Categories: Physics, Quantum mechanics.

Time-ordered product

In quantum mechanics, especially quantum field theory, a time-ordered product is a product of explicitly time-dependent operators, subject to certain ordering constraints.

Let us start with an unusual motivation. Suppose that some time-dependent operator $$\hat{A}(t)$$ is defined like so, as a product of $$N$$ time-dependent sub-operators $$\hat{a}_n(t)$$:

\begin{aligned} \hat{A}(t) \equiv \int_0^{t} \hat{a}_1(t_1) \bigg( \int_0^{t_1} \hat{a}_2(t_2) \bigg( \int_0^{t_2} \hat{a}_3(t_3) \bigg( \cdots \bigg) \dd{t_3} \bigg) \dd{t_2} \bigg) \dd{t_1} \end{aligned}

Crucially, the upper limits of the inner integrals depend on the surrounding variables, meaning that these integrals cannot simply be reordered.

An interpretation is that the rightmost $$\hat{a}_N(t_N)$$ is applied first, and then $$\hat{a}_{N-1}(t_{N-1})$$ secondly with $$t_{N-1} > t_N$$, and so on. This suggests there is a form of “time-ordering” here: the integrals sweep across all relative timings of $$\hat{a}_n$$, but preserve the ordering. Indeed, this could be rewritten as a time-ordered product (see the interaction picture for an example).

A more general and intuitive motivation goes as follows. Suppose we have a product of $$N$$ time-dependent operators $$\hat{a}_n(t)$$, each representing a certain event. Clearly, we would want to apply them in chronological order:

\begin{aligned} \hat{a}_N(t_N) \: \hat{a}_{N-1}(t_{N-1}) \: \cdots \: \hat{a}_2(t_2) \: \hat{a}_1(t_1) \qquad \mathrm{where} \qquad t_N > t_{N-1} > ... > \: t_2 > t_1 \end{aligned}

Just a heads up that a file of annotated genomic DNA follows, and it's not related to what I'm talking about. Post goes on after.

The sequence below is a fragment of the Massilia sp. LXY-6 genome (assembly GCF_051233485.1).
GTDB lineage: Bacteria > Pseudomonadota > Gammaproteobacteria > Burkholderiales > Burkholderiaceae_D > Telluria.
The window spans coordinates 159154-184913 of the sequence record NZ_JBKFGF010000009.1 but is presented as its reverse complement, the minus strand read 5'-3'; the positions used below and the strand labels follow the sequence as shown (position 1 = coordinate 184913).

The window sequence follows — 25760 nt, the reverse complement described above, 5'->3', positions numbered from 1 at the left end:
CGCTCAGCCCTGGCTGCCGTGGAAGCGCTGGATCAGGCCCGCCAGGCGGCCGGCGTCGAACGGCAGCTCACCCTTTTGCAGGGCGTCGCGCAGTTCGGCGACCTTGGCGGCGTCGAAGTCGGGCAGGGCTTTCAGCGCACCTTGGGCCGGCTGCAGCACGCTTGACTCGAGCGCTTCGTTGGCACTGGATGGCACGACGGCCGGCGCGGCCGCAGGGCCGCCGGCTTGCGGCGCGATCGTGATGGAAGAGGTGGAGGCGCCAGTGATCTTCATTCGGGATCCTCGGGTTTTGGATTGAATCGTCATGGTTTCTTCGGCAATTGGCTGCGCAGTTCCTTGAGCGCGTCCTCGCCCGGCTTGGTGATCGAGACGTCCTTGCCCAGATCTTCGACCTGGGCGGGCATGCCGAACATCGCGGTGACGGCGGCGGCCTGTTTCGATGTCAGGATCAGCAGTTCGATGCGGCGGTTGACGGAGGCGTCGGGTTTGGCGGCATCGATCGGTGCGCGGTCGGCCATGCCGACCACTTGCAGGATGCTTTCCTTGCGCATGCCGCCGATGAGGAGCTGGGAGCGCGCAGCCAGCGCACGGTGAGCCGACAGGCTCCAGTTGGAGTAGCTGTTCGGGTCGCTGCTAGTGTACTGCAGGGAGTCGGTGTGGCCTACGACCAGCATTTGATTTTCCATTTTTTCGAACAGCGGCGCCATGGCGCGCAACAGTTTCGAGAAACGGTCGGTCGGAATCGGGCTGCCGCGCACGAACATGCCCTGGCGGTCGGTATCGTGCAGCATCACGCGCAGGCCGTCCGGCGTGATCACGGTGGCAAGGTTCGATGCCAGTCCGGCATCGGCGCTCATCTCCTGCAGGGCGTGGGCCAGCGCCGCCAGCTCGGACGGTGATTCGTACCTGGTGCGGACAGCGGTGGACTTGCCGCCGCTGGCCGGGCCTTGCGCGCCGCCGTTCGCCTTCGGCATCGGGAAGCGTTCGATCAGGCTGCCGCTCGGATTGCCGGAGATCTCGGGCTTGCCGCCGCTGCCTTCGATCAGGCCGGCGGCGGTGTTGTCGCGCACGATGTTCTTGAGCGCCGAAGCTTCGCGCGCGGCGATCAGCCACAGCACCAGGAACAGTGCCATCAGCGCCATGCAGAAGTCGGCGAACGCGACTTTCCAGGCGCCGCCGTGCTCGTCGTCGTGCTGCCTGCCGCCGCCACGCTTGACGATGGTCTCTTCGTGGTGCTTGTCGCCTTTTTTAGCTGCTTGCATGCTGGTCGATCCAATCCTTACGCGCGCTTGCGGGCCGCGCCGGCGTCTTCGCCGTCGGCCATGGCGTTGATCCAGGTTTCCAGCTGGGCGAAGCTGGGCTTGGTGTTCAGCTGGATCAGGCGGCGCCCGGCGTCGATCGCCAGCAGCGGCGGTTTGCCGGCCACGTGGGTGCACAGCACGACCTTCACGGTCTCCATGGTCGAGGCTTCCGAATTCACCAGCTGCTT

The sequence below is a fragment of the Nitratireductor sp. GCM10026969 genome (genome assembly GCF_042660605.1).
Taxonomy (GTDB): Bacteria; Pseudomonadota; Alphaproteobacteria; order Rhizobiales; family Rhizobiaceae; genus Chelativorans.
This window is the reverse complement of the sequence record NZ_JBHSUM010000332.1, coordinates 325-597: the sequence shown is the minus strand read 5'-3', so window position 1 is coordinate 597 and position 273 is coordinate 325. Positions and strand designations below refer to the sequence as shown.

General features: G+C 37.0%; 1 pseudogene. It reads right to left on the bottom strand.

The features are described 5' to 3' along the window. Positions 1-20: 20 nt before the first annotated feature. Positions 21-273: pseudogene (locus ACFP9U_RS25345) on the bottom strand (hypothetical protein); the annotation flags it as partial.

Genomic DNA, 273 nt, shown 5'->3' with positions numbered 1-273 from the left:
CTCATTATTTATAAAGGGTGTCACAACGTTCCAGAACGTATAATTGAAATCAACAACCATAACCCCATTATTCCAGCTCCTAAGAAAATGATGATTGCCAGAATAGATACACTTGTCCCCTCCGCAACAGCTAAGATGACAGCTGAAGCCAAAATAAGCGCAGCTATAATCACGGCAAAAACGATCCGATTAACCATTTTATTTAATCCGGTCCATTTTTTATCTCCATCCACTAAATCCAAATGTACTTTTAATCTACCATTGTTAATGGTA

But what if the ordering of the arguments $$t_N, ..., t_1$$ is not known in advance? We thus define the time-ordering meta-operator $$\mathcal{T}$$, which reorders the operators based on the $$t$$-values such that they are always in chronological order. For example:

\begin{aligned} \mathcal{T} \big\{ \hat{a}_1(t_1) \: \hat{a}_2(t_2) \big\} \equiv \begin{cases} \hat{a}_1(t_1) \: \hat{a}_2(t_2) & \mathrm{if} \; t_2 < t_1 \\ \hat{a}_2(t_2) \: \hat{a}_1(t_1) & \mathrm{if} \; t_1 < t_2 \end{cases} \end{aligned}

This example suggests a general algorithm for $$\mathcal{T}$$: we need to consider every permutation of the operators $$\hat{a}_n(t_n)$$, and leave only the single one that satisfies our demands.

Mathematically, we do this by summing up all permutations, and multiplying each term with a product of Heaviside step functions $$\Theta$$, which remove the term if the ordering is wrong:

\begin{aligned} \mathcal{T} \big\{ \hat{a}_1 \cdots \hat{a}_N \big\} \equiv \sum_{p \in P_N}^{} \Theta\big(t_{p_1} \!\!-\! t_{p_2}\big) \cdots \Theta\big(t_{p_{N-1}} \!\!-\! t_{p_N}\big) \: \hat{a}_{p_1}(t_{p_1}) \: \cdots \: \hat{a}_{p_N}(t_{p_N}) \end{aligned}

With this, our earlier example for two operators $$\hat{a}_1$$ and $$\hat{a}_2$$ takes the following form:

\begin{aligned} \mathcal{T} \big\{ \hat{a}_1(t_1) \: \hat{a}_2(t_2) \big\} = \Theta(t_1 - t_2) \: \hat{a}_1(t_1) \: \hat{a}_2(t_2) + \Theta(t_2 - t_1) \: \hat{a}_2(t_2) \: \hat{a}_1(t_1) \end{aligned}

However, we are still missing an important detail: so far, we have quietly been assuming that the operators are bosonic (see second quantization). To include fermionic operators, we must allow the sign of each term to change, based on whether the permutation is even or odd:

\begin{aligned} \mathcal{T} \big\{ \hat{a}_1(t_1) \: \hat{a}_2(t_2) \big\} = \Theta(t_1 - t_2) \: \hat{a}_1(t_1) \: \hat{a}_2(t_2) \pm \Theta(t_2 - t_1) \: \hat{a}_2(t_2) \: \hat{a}_1(t_1) \end{aligned}

Where $$\pm$$ is $$+$$ for bosons, and $$-$$ for fermions in this case. The general definition of $$\mathcal{T}$$ is:

\begin{aligned} \boxed{ \mathcal{T} \big\{ \hat{a}_1 \cdots \hat{a}_N \big\} \equiv \sum_{p \in P_N}^{} (\pm 1)^p \bigg( \prod_{j = 1}^{N-1} \Theta\big(t_{p_j} \!-\! t_{p_{j+1}}\big) \bigg) \bigg( \prod_{k = 1}^N \hat{a}_{p_k}(t_{p_k}) \bigg) } \end{aligned}

1. H. Bruus, K. Flensberg, Many-body quantum theory in condensed matter physics, 2016, Oxford.

© Marcus R.A. Newman, a.k.a. "Prefetch". Available under CC BY-SA 4.0.